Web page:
Parody of this argument is by far the most common form of objection. Since the possible existence of a maximally great being is said to imply the actual existence of that being, would not the possibility of other maximally great things also imply their existence? For example, the objector could say that a maximally great island or a maximally great computer exists in some possible world. Given the definition of maximal greatness, the same argument which brings God into existence also brings islands and computers (and unicorns) into existence. But this seems ridiculous! Either the reasoning that demonstrates God’s existence is also ridiculous, or there is some flaw with these parodies.
When dealing with most parodies, there are at least two major flaws associated with them: First, the great-making properties are not obvious. Second, the properties do not have maximum values.
- First, the great-making properties of islands and computers are not obvious. What does the greatest island look like? Is it remote and barren, or local and full of resorts? Is it large or small, and how large or small is greatest? Similarly, what would the greatest computer look like? Would it be portable or stationary? Apple or PC (perhaps Linux)? Aluminum, titanium, or gold casing? How tactile should the keyboard feel?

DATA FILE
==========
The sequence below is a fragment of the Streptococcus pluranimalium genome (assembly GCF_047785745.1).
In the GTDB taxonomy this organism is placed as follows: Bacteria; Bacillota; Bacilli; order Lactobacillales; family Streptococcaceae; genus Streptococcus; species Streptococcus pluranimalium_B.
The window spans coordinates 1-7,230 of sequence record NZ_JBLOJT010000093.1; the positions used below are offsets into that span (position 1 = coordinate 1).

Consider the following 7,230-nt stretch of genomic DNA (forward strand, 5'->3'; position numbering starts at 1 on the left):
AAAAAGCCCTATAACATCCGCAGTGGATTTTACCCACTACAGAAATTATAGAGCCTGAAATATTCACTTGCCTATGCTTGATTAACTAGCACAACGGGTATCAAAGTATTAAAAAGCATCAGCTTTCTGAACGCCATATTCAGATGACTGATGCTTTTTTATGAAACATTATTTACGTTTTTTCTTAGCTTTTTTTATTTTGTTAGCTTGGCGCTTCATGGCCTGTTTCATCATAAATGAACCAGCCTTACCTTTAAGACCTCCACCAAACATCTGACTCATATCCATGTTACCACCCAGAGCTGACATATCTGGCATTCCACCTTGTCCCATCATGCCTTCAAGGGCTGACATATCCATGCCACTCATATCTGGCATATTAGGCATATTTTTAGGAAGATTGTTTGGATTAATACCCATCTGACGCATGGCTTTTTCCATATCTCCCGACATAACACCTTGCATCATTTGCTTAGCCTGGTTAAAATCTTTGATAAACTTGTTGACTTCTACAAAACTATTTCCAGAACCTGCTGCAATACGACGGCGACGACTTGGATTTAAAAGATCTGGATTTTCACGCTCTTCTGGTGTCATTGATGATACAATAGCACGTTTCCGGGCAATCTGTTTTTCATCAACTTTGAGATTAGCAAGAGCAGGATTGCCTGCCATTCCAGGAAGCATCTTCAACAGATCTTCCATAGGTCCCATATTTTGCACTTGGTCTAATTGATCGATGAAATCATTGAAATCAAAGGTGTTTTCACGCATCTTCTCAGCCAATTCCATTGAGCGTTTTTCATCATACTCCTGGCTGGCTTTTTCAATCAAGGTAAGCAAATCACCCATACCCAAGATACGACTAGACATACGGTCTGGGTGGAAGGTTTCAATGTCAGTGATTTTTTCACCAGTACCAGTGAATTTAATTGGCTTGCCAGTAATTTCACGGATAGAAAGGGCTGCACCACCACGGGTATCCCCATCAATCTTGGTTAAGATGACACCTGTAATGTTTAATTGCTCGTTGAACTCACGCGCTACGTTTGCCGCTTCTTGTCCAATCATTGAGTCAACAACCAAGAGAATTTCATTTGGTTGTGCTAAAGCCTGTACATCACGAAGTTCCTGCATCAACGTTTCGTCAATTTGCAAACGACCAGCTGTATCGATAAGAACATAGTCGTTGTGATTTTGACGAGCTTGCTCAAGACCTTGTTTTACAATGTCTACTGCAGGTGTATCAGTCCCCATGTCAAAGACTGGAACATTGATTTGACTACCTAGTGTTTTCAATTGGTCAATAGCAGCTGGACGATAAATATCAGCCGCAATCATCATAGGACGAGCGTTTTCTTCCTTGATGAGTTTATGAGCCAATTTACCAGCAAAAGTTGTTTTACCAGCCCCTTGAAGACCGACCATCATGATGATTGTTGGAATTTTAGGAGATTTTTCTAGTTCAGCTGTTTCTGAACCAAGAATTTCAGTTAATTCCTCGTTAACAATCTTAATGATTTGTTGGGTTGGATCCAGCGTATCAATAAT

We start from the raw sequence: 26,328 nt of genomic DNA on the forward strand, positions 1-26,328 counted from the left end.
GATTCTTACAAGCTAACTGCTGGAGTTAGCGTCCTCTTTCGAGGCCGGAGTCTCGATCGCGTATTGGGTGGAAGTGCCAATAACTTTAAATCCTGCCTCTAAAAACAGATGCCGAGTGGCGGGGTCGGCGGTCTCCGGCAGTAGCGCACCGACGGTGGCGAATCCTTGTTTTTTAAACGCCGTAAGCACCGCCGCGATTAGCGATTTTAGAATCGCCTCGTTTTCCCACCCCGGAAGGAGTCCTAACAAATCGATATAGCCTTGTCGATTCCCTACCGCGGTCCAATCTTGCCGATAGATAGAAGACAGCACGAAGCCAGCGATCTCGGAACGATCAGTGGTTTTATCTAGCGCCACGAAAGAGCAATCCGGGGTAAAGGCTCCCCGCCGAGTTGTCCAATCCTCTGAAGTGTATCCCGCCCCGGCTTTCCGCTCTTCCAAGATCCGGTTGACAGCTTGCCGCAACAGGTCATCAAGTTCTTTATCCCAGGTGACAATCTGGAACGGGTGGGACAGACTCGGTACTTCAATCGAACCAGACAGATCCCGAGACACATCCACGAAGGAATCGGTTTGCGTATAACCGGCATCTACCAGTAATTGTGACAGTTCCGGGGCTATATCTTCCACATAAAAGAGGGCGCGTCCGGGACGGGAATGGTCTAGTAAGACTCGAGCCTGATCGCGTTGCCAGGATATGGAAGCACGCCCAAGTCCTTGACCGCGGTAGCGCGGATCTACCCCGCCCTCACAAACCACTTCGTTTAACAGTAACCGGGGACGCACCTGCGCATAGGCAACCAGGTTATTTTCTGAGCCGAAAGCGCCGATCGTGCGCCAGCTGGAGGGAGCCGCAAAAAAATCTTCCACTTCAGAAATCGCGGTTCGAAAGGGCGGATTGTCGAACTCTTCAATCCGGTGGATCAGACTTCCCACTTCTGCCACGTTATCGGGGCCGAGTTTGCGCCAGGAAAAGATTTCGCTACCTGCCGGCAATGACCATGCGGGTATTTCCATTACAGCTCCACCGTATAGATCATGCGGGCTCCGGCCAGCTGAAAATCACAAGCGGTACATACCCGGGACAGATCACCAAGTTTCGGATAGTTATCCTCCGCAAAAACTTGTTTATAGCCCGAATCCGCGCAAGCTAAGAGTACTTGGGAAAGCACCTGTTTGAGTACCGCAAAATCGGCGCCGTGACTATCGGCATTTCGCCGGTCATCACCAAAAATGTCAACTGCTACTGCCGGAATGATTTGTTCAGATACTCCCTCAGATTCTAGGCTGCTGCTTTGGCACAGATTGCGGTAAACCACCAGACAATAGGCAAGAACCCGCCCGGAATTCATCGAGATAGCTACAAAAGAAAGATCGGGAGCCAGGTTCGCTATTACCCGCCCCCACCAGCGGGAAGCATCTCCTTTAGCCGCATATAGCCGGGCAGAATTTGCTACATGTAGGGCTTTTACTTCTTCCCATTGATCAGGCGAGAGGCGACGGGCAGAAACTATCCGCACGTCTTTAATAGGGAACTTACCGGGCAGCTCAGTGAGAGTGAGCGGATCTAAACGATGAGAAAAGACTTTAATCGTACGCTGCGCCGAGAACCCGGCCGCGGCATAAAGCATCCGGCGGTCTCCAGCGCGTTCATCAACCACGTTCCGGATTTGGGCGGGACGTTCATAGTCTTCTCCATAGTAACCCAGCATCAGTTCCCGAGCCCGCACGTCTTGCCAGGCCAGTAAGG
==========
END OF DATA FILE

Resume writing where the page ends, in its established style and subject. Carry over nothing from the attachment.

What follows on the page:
- Second, any great-making properties that are agreed on do not have maximum values. If it is agreed that palm trees and resorts are great-making for islands, how many of them should the island have? There could always be one more to make the island “greater.” How many pixels are on the screen of the greatest computer? How loud would the computer’s speakers be? How much memory would it have? How fast is the processor? There is no maximum value, and you can therefore never reach the “greatest” of any of these. 
For these two reasons, popular parodies fail. The concept of a maximally great island or computer is not actually possible. In contrast, God’s great-making properties are obvious, and they do have maximum values, and so it is possible for Him to be the “maximally great” Being. Other problems exist with attempted parodies, but these two seem sufficient to demonstrate the point.